Mechanism of Action and Potential for Use of Tea Catechin
Anti-Infective Agents in Medicinal Chemistry, 2007, Vol. 6, No. 1 59
hydrogen peroxide (H2O2) which is responsible for bacteri-
and increases the susceptibility of Staphylococcal isolates to
cidal action of EGCg in PBS . However, this phenome-
non can not be confirmed in Mueller-Hinton broth, the stan-
EGCg has antagonistic effects on the antibacterial activi-
dard medium for antibacterial assay (unpublished result).
ties of the glycopeptide antibiotics, vancomycin, teicoplanin
Further research is required to determine the involvement of
and polymyxin B. EGCg binds to the peptide backbones of
EGCg-derived H2O2 in the bactericidal action.
these antibiotics and impairs their activity .
EFFECTS OF EGCG IN COMBINATION WITH
ANTIBIOTICS AGAINST MULTIDRUG-RESISTANT
ENZYMATIC ACTIVITIES OF CATECHINS
The effects of tea and tea catechins on viruses, and vari-
MRSA is a major nosocomial pathogen which expresses
ous enzymes derived from bacteria, viruses and cells have
penicillin binding protein 2’ (PBP2’) with reduced affinity
also been studied. Antiviral activities have been observed
for ?-lactam rings. Therapeutic options for treating MRSA
against tobacco mosaic virus , influenza virus [35-42],
infections are limited because most MRSA strains are also
rotavirus , enterovirus , HIV [44-47], herpes simplex
resistant to macrolides, aminoglycosides, and fluoroqui-
virus [48,49], adenovirus , and Epstein-Barr virus
nolones . Isolates with reduced sensitivity to vancomycin
[51,52]. The 50% inhibition concentrations (IC
have also been detected . New chemotherapeutic agents
50) of EGCg,
ECg, and EGC, for example, against influenza A virus are
are urgently needed to control such multidrug-resistant bac-
10.1-12.8, 9.7-17.7 and 94.6-97.3 µg/ml, respectively .
teria. EGCg is an excellent candidate, as extensive research
Anti-enzymatic activities of catechins have been observed
has revealed that ?-lactams and EGCg have synergic effects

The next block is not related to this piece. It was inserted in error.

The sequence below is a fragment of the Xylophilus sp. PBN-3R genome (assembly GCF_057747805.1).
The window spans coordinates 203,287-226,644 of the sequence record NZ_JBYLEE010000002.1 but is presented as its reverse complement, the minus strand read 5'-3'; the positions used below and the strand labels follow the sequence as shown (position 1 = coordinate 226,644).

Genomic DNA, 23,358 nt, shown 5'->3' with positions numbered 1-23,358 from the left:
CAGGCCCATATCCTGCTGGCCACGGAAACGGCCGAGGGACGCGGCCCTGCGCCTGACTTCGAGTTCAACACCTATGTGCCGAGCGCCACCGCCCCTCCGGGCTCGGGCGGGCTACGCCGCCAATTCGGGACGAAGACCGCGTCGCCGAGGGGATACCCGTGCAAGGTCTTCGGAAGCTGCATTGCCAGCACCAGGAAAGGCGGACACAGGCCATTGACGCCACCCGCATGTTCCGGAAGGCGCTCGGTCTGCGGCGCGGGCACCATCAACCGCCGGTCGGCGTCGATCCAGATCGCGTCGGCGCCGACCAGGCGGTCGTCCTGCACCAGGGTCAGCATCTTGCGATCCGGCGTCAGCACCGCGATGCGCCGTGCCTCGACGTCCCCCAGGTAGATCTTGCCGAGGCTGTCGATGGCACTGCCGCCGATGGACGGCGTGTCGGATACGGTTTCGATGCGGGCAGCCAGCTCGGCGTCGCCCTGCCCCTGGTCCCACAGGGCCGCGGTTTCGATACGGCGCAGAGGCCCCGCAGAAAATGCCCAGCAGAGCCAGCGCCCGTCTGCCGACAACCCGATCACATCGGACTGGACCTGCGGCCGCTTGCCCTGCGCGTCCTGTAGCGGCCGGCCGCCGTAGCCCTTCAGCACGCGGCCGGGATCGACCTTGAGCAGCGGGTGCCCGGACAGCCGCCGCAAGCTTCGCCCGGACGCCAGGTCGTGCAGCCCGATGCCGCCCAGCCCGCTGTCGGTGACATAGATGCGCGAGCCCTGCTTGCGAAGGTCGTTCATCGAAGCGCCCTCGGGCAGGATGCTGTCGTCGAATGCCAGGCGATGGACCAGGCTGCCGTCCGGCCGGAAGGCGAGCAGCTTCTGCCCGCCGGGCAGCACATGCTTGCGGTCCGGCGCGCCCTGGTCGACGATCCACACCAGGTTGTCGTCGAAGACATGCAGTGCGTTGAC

against ?-lactamases [31,32], reverse transcriptase of HIV
against multidrug-resistant bacteria [12,21-29]. As shown in
[53,54], collagenase , fatty acid synthase , and vari-
(Fig. 3), EGCg dose-dependently reverses the high level re-
ous other enzymes [57-62]. We observed that EGCg inhibits
sistance of clinical isolates of MRSA to ?-lactams. EGCg
penicillinase in a dose-dependent fashion, with an IC
synergizes the activity of ?-lactams against MRSA because
50 of 10
µg/ml versus 10 U/ml of the enzyme . EGCg inhibits
both EGCg and ?-lactams directly or indirectly attack the
viruses and enzymes by direct binding to biological mole-
same target: peptidoglycan synthesis . However, the pos-
cules [31,32,37,54-62]. EGCg induces agglutination of the
sibility that EGCg binds with PBP2’ and then inhibits its
influenza virus thus preventing their adsorption to target
enzymatic activity cannot be excluded.
cells . In addition, the direct binding of EGCg to viral
The most common resistance mechanism to ?-lactams is
receptors on cell surfaces may also interfere with viral infec-
?-lactamase production. Penicillinase occurred in less than
tivity, following the observation that EGCg binds to CD4
5% of S. aureus isolates at the time of penicillin’s introduc-
and interferes with binding by the HIV surface protein,
tion into clinics in the 1940s, but has dramatically increased
to 80-90% of isolates at the present time . The combined
effects of EGCg and ?-lactams have been examined in vari-
PROSPECT FOR USE OF TEA CATECHIN AS AN
ous ?-lactamase-producing clinical isolates. The combina-
tion of EGCg with penicillin shows potent synergy against
penicillinase-producing S. aureus . Direct binding of
The synergistic effects of EGCg and ?-lactams against
EGCg with penicillinase inhibits enzymatic activity and pro-
MRSA and penicillinase-producing S. aureus, and the potent